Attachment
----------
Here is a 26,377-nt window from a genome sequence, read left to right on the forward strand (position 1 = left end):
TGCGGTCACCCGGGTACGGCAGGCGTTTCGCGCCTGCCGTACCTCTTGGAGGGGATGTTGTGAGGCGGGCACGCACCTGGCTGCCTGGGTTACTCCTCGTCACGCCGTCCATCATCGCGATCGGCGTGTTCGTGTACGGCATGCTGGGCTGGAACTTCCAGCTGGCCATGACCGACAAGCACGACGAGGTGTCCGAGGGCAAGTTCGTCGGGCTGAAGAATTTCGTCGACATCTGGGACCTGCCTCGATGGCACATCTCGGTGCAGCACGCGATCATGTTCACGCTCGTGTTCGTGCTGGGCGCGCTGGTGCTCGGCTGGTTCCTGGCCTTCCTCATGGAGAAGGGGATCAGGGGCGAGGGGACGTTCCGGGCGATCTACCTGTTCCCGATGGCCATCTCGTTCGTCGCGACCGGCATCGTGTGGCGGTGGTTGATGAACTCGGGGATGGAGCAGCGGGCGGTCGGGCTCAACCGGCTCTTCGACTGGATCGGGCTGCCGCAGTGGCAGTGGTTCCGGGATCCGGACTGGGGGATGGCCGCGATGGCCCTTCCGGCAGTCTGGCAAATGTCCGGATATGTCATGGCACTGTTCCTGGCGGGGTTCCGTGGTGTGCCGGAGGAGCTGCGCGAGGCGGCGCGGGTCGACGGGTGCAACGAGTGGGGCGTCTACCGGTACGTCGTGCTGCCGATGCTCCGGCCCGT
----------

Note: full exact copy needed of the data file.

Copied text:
Here is a 26,377-nt window from a genome sequence, read left to right on the forward strand (position 1 = left end):
TGCGGTCACCCGGGTACGGCAGGCGTTTCGCGCCTGCCGTACCTCTTGGAGGGGATGTTGTGAGGCGGGCACGCACCTGGCTGCCTGGGTTACTCCTCGTCACGCCGTCCATCATCGCGATCGGCGTGTTCGTGTACGGCATGCTGGGCTGGAACTTCCAGCTGGCCATGACCGACAAGCACGACGAGGTGTCCGAGGGCAAGTTCGTCGGGCTGAAGAATTTCGTCGACATCTGGGACCTGCCTCGATGGCACATCTCGGTGCAGCACGCGATCATGTTCACGCTCGTGTTCGTGCTGGGCGCGCTGGTGCTCGGCTGGTTCCTGGCCTTCCTCATGGAGAAGGGGATCAGGGGCGAGGGGACGTTCCGGGCGATCTACCTGTTCCCGATGGCCATCTCGTTCGTCGCGACCGGCATCGTGTGGCGGTGGTTGATGAACTCGGGGATGGAGCAGCGGGCGGTCGGGCTCAACCGGCTCTTCGACTGGATCGGGCTGCCGCAGTGGCAGTGGTTCCGGGATCCGGACTGGGGGATGGCCGCGATGGCCCTTCCGGCAGTCTGGCAAATGTCCGGATATGTCATGGCACTGTTCCTGGCGGGGTTCCGTGGTGTGCCGGAGGAGCTGCGCGAGGCGGCGCGGGTCGACGGGTGCAACGAGTGGGGCGTCTACCGGTACGTCGTGCTGCCGATGCTCCGGCCCGT